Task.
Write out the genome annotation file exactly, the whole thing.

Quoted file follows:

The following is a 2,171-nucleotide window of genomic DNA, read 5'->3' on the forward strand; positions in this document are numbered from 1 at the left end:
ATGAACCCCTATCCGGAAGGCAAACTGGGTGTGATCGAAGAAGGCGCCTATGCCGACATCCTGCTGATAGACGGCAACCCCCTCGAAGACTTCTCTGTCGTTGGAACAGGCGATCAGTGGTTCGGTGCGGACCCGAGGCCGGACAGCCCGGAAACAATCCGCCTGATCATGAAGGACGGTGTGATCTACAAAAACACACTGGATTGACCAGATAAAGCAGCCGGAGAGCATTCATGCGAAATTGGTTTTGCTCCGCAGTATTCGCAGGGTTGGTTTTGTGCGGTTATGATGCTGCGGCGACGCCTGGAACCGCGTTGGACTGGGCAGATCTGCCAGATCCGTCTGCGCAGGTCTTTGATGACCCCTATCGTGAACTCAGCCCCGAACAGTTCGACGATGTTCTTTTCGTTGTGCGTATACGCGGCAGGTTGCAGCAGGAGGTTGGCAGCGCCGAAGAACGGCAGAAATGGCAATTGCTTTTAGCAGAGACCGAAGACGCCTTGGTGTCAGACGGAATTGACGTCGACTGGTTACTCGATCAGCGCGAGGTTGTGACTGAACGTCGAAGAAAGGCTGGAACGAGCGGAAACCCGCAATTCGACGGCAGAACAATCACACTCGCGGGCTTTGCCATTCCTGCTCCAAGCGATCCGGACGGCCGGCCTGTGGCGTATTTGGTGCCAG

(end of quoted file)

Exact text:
The following is a 2,171-nucleotide window of genomic DNA, read 5'->3' on the forward strand; positions in this document are numbered from 1 at the left end:
ATGAACCCCTATCCGGAAGGCAAACTGGGTGTGATCGAAGAAGGCGCCTATGCCGACATCCTGCTGATAGACGGCAACCCCCTCGAAGACTTCTCTGTCGTTGGAACAGGCGATCAGTGGTTCGGTGCGGACCCGAGGCCGGACAGCCCGGAAACAATCCGCCTGATCATGAAGGACGGTGTGATCTACAAAAACACACTGGATTGACCAGATAAAGCAGCCGGAGAGCATTCATGCGAAATTGGTTTTGCTCCGCAGTATTCGCAGGGTTGGTTTTGTGCGGTTATGATGCTGCGGCGACGCCTGGAACCGCGTTGGACTGGGCAGATCTGCCAGATCCGTCTGCGCAGGTCTTTGATGACCCCTATCGTGAACTCAGCCCCGAACAGTTCGACGATGTTCTTTTCGTTGTGCGTATACGCGGCAGGTTGCAGCAGGAGGTTGGCAGCGCCGAAGAACGGCAGAAATGGCAATTGCTTTTAGCAGAGACCGAAGACGCCTTGGTGTCAGACGGAATTGACGTCGACTGGTTACTCGATCAGCGCGAGGTTGTGACTGAACGTCGAAGAAAGGCTGGAACGAGCGGAAACCCGCAATTCGACGGCAGAACAATCACACTCGCGGGCTTTGCCATTCCTGCTCCAAGCGATCCGGACGGCCGGCCTGTGGCGTATTTGGTGCCAG